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US reactors, fighters to benefit first

Even as the N-deal enters the homestretch, US firms are already negotiating with Indian firms to secure the commercial benefits of the deal, reports Pramit Pal Chaudhuri.

world Updated: Aug 11, 2007 06:04 IST
Pramit Pal Chaudhuri

Even as the Indo-US civilian nuclear deal enters the homestretch, US companies are already negotiating with Indian firms to secure the commercial benefits of the deal. Says a report on the Wharton School of Business knowledge@wharton website, the immediate gains will be in two areas — nuclear power plants and defence equipment.

Prime Minister Manmohan Singh is known to want to dramatically increase nuclear power production in India from its present 3,500 MW to 60,000 MW over the next 30 years. This will be big money: $150 billion estimates the US-India Business Council.

Nuclear Power Corporation of India chairman SK Jain is quoted saying the first batch of new nuclear power plant contracts would be shared between French, Russian, US and Japanese firms. US officials have long known the bulk of reactor deals would be given to foreign firms. Most US reactor firms were bought out by the Japanese and Europeans. But firms like GE expect to win contracts for turbines and ancillary equipment.

The foreign nuclear firms are expected to sign up Indian firms as partners when they bid for the contracts. The frontrunners for such deals include Hindustan Construction Company — which has built most of India's existing reactors, Larsen & Toubro, BHEL and Gammon India.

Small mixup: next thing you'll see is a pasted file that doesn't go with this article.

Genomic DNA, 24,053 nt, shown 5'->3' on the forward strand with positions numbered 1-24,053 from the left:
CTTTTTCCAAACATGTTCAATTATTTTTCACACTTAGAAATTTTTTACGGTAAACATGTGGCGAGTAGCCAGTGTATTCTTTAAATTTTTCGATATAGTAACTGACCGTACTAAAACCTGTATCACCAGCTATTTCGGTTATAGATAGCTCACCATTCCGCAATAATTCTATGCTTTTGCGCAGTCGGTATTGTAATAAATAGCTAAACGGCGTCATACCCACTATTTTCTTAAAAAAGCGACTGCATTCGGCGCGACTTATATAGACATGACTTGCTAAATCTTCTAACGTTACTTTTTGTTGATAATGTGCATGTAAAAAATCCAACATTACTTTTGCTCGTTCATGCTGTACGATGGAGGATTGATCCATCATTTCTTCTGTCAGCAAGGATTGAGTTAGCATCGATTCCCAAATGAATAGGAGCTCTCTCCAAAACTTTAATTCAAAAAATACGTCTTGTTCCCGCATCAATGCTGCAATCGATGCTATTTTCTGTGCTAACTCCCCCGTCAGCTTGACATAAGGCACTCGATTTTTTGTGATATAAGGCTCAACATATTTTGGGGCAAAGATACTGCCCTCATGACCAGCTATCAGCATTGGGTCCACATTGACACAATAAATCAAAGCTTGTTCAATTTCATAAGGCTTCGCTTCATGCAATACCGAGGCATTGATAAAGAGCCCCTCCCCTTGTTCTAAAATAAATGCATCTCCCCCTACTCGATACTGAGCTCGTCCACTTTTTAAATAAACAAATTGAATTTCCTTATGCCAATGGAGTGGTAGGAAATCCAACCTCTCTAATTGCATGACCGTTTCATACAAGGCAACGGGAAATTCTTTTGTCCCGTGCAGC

The big shift will be when the government amends the Indian Atomic Energy Act to allow private Indian firms into the nuclear power generation business. This is presently a public sector monopoly. Ratan Tata has publicly said Tata Power "would be certainly interested in operating a nuclear power plant." Reliance Energy and Tata Power have both been hiring executives from the Nuclear Power Corporation of India.

The second area where US firms hope to land big contracts is defence. Until now, because of the dual-use technology sanctions required by the Nuclear Nonproliferation Treaty, India was denied access to the best US defence technology. The nuclear deal also buries the Cold War legacy of suspicion between India and the US. Washington has indicated India could have access to defence technology only available to countries like Israel and the UK.

India expects to spend $10.5 billion on military equipment — 70 per cent in the form of imports —this year alone.

Indian firms are slated to benefit. Offset rules require foreign defence providers to invest 30 per cent of the worth of their contract inside India.